Together We Are Making a Poem in Honor of Life was influenced by the shooting at Sandy Hook Elementary School in Newtown, CT, that killed 26 people in 2012. Our son was only a few months old at the time, and we found that as brand-new parents, we were affected by the event in unexpected ways. Even speaking about the tragedy suddenly felt wrong — or maybe it was too real to know. We longed for words when there were none. And that event, along with others around that time, left an impression on us and a void. We felt the need to honor the struggle of someone who has lost a child. We wanted to stop bad things from happening. We wanted to do something that was respectful, powerful and true. Together We Are Making a Poem in Honor of Life grew out of that desire.
Dean Poynor wrote the play and had the chance to develop it as part of the Ingram New Works Lab at Nashville Repertory Theatre during its 2013-14 season. For the first draft, the script called for eight actors to play 27 different characters. It was driven by the individual fragments that came out of a single experience.
About halfway through the Lab season, Dean changed the play completely. He decided to focus on two characters, a husband and wife, and adapt the storytelling to fit their shared experience. The results were visible immediately. The piece gained power and momentum, and the audience was able to fill in the gaps more effectively. This really helped bring the audience “in the room” with the characters, something Dean was searching for the whole time. This production of the play features the two of us — Dean and actor Monica Wyche, his wife.
In times of tragedy, we sense that the mystery of “togetherness” holds some vital clue for our healing. When real life is full of masks, cynicism and distraction, we feel electrified when we stumble into authentic, human-to-human connection — and often for good reason. There are precious few moments when we are allowed to express our human vulnerability, or to celebrate our creaturely passions, or to bear each other’s heartfelt need. Our goal with the play was to recreate this possibility of connection in a theatrical way.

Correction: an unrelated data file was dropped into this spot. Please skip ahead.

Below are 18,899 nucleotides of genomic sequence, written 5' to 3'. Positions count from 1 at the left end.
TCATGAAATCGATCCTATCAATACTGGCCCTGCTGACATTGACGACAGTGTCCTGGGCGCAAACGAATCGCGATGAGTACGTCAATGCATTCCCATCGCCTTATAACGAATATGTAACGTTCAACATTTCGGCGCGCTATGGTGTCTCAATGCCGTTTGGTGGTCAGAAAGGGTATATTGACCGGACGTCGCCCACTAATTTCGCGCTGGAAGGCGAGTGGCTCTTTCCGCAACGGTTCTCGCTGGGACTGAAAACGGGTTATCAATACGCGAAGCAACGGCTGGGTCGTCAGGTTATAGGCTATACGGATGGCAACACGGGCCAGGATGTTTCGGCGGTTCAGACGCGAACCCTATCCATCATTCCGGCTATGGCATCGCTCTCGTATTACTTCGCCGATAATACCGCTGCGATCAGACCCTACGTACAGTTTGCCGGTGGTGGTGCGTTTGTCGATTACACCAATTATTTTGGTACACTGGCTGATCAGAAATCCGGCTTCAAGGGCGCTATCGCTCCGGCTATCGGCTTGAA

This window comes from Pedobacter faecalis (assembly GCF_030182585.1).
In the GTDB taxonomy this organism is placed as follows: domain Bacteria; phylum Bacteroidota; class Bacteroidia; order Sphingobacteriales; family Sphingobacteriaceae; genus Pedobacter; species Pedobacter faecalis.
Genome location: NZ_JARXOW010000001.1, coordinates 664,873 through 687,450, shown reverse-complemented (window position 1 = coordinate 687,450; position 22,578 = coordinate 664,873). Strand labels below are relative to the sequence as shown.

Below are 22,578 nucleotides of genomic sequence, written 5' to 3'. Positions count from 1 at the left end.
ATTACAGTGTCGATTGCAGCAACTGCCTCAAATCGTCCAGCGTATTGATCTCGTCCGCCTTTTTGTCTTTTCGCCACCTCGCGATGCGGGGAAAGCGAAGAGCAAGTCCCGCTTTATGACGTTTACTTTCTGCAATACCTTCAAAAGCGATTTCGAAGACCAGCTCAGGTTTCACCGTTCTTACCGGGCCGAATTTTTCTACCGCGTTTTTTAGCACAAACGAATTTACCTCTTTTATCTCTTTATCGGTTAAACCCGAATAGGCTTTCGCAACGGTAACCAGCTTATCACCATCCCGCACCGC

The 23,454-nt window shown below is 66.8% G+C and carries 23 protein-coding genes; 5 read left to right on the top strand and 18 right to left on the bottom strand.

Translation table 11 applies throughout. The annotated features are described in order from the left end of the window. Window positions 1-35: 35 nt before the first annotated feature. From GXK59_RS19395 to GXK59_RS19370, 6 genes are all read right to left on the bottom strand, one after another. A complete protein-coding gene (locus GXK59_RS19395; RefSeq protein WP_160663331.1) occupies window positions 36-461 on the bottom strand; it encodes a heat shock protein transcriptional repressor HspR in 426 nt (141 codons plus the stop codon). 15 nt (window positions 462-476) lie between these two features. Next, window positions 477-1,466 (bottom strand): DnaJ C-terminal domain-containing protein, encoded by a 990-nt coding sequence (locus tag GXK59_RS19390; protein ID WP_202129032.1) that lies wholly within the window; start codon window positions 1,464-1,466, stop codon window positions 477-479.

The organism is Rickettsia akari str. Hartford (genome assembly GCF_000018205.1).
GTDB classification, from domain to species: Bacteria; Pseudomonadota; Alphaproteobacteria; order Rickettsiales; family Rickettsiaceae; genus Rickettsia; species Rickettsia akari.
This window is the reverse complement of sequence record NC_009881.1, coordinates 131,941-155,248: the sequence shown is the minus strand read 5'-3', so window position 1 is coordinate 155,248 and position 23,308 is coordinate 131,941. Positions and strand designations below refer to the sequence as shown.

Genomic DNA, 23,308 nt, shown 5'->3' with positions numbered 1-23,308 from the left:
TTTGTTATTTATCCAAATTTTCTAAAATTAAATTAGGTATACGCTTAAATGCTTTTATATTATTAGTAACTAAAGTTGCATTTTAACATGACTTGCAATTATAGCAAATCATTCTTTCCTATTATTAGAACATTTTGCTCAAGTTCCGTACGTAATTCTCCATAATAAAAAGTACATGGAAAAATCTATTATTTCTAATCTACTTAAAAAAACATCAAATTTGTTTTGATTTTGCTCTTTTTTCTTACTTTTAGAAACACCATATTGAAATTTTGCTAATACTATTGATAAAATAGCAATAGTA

The setting of a support group allows the two characters to grapple with their own tragic experiences openly in front of us. At the same time, they are forced to maintain a level of public restraint for their own self-preservation. The rhetoric of group therapy reflects our collective American psyche. This is what happens after “hopes and prayers.” This is how good people “pick themselves up again” and keep going. No matter how much we want to help, we rarely keep the camera rolling on the slow, messy process of healing.
As it turns out, the language we use also makes a huge difference. Finding the right ways to remember and to share our experiences with others is crucial to our ability to move forward. Whether in public discourse, in therapy, or in a marriage, we are telling our stories all the time. Our language makes our world. As active storytellers, not just passive participants, we become aware of our responsibility to each other for our collective healing.
In this production of Together We Are Making a Poem in Honor of Life, the audience is never asked to participate in the conceit of the support group. The show is intimate — seating is limited to 20 people sitting in a circle of chairs at each performance — but it is not interactive beyond occasional eye contact with the performers. We’re careful not to “ask” anyone else to share, or to impose a history or reality on the audience that might be rejected. We know it’s still theater: we have not suffered the same losses that other parents have endured. But simply by enacting the story and allowing an audience to hear it, we have a chance to be changed and enlarged.
This is the power of “theater with the lights on.” With each aesthetic choice, everyday elements like folding chairs, coffee cups and a small room become something more. By reducing the distance that the audience has to travel — metaphorically, physically — to engage with the performers, we hope to offer an experience that allows them to bear witness to the characters’ journeys, and ultimately engage their own capacity for empathy.
The show then becomes a container for something impossible for any of us to imagine on our own. It becomes an invitation. And a warning. And a poem. While we’ve tried to make every choice in honor and service of real human loss, at the end of the show it’s still a story. When we leave the room, we have the choice to react to the world around us just the way we came in, or somehow grateful and changed.
Together We Are Making a Poem in Honor of Life, directed by Joshua William Gelb, is presented by The Salvage Company through Oct. 28 as part of the 2018 New York International Fringe Festival. For information and tickets, click here.